Well OK, actually it probably isn’t.
I refer readers to a previous post, namely ‘What’s going on in Torquay‘, an expose of a little area of my garden (in the deep shade of a yew tree) so named because, being a collection of of potted box balls, hostas, spikey things, ferns, melianthus – and also, now, a couple of banana plants donated by a friend – it does somewhat resemble the oddly artificial frontage of a south coast resort hotel (all it needs is an uplighter and hey presto).
In fact I wrote the piece principally to sing the praises of the plants that, with minimal effort, thrive there. I am very fond of my ‘Torquay’.
So the rain to which I refer is not the horticulturally useful wet kind of rain which rarely penetrates the yew canopy – it is foliar. The yew tree is/was infested with common ivy (Hedera helix) – so badly that you could see the stuff waving around out of the top of its (reasonably tough and mighty) host.
This year it was clear that the whole, over-vigorous mass was going eventually to make the yew top heavy and even hinder its new growth. Something had to be done. Continuing to turn a blind eye was no longer an option. And who was going to sort it out if I didn’t?
So one sunny Sunday morning last month I set about the gnarled, hairy, clinging ivy arteries that snaked their way up the yew trunk with a pruning saw. There were loads of them – some of them almost as thick as my wrist. Then, working off a slighly tipsy ladder, I wrenched out as much of the upper growth as I could reach – which alas was not much.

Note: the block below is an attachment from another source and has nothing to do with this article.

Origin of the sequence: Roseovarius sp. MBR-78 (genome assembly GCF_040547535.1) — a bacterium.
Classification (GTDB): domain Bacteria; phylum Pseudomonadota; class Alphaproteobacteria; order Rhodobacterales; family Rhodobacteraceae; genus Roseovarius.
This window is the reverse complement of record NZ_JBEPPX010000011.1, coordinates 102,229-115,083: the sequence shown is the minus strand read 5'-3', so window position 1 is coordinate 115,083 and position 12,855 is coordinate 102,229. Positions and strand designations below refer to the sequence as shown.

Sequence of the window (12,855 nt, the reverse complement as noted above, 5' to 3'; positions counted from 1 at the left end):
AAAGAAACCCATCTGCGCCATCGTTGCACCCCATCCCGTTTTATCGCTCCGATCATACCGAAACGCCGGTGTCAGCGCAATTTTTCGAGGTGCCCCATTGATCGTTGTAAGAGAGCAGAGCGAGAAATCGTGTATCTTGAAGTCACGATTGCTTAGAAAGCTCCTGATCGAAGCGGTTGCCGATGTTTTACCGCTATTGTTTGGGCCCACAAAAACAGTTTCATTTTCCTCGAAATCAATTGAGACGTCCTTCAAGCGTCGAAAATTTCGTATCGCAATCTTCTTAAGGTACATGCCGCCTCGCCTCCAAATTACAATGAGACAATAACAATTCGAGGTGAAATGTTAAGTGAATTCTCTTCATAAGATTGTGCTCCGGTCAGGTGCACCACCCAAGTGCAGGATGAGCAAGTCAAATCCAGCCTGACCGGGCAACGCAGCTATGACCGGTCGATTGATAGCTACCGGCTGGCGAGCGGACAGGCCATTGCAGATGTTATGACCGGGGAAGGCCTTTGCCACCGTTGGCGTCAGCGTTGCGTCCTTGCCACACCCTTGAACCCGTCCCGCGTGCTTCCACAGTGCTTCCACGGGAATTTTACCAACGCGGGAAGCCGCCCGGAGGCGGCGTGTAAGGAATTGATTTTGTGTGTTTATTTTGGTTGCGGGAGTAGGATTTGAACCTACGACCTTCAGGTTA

I carried out this horrid work in hot weather hoping that the severed ivy would drop its leaves reasonably quickly. The plan is to re-cut the inevitable re-growth of the ivy in winter and immediately paint the cut the ends with a weedkiller made for the purpose which should, as the expression goes, stop it whistling in church – for a while at any rate.
The ghastly result of a morning’s hard graft is, as expected, a more or less constant shower of wilted, browning ivy leaves that sit hideously on the box balls and get caught up in the ferns, the spikey things and other foliage plants. And, depressingly, I know the area will be a real mess for months and need constant clearing.
Ivy is trying to invade just about everywhere in the leafy ‘woodland’ end of my garden. While it can harm trees by making them heavy- headed in winter and vulnerable in high winds, it’s also an important haven for breeding butterflies and all sorts of wild life.
So I refuse to get obsessed with eradicating it – I will just have to tackle it as and when its incursion threatens other plants. And annoyingly, I’ll just have to put up with being ‘rained on’ in Torquay for the rest of the summer – and well beyond I suspect.